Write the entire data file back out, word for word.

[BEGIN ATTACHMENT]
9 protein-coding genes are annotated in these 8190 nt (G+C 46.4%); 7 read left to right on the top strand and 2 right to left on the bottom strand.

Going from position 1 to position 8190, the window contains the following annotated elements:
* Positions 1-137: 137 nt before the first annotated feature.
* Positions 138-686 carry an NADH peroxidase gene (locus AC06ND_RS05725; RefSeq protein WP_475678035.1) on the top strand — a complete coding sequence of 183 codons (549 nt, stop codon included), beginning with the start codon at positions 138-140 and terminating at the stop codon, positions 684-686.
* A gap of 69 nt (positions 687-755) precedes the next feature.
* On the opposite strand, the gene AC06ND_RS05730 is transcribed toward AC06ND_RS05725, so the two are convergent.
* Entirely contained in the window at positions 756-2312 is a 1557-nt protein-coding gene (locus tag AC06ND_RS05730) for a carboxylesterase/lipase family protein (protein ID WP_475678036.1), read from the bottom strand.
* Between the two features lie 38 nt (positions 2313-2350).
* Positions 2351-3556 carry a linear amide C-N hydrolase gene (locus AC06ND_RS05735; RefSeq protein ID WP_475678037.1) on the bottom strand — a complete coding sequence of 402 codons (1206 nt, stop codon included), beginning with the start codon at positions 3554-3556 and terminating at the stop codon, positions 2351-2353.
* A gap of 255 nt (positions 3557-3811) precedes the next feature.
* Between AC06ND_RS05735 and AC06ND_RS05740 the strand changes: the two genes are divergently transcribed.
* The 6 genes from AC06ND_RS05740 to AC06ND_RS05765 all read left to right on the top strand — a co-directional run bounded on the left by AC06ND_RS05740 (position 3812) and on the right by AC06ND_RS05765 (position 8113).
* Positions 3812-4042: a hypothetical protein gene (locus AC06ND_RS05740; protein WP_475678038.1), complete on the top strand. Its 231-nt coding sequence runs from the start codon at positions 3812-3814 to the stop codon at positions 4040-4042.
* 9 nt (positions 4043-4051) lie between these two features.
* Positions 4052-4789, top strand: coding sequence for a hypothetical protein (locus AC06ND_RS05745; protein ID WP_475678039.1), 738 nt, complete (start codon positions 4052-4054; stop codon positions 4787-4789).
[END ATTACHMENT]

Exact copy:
9 protein-coding genes are annotated in these 8190 nt (G+C 46.4%); 7 read left to right on the top strand and 2 right to left on the bottom strand.

Going from position 1 to position 8190, the window contains the following annotated elements:
* Positions 1-137: 137 nt before the first annotated feature.
* Positions 138-686 carry an NADH peroxidase gene (locus AC06ND_RS05725; RefSeq protein WP_475678035.1) on the top strand — a complete coding sequence of 183 codons (549 nt, stop codon included), beginning with the start codon at positions 138-140 and terminating at the stop codon, positions 684-686.
* A gap of 69 nt (positions 687-755) precedes the next feature.
* On the opposite strand, the gene AC06ND_RS05730 is transcribed toward AC06ND_RS05725, so the two are convergent.
* Entirely contained in the window at positions 756-2312 is a 1557-nt protein-coding gene (locus tag AC06ND_RS05730) for a carboxylesterase/lipase family protein (protein ID WP_475678036.1), read from the bottom strand.
* Between the two features lie 38 nt (positions 2313-2350).
* Positions 2351-3556 carry a linear amide C-N hydrolase gene (locus AC06ND_RS05735; RefSeq protein ID WP_475678037.1) on the bottom strand — a complete coding sequence of 402 codons (1206 nt, stop codon included), beginning with the start codon at positions 3554-3556 and terminating at the stop codon, positions 2351-2353.
* A gap of 255 nt (positions 3557-3811) precedes the next feature.
* Between AC06ND_RS05735 and AC06ND_RS05740 the strand changes: the two genes are divergently transcribed.
* The 6 genes from AC06ND_RS05740 to AC06ND_RS05765 all read left to right on the top strand — a co-directional run bounded on the left by AC06ND_RS05740 (position 3812) and on the right by AC06ND_RS05765 (position 8113).
* Positions 3812-4042: a hypothetical protein gene (locus AC06ND_RS05740; protein WP_475678038.1), complete on the top strand. Its 231-nt coding sequence runs from the start codon at positions 3812-3814 to the stop codon at positions 4040-4042.
* 9 nt (positions 4043-4051) lie between these two features.
* Positions 4052-4789, top strand: coding sequence for a hypothetical protein (locus AC06ND_RS05745; protein ID WP_475678039.1), 738 nt, complete (start codon positions 4052-4054; stop codon positions 4787-4789).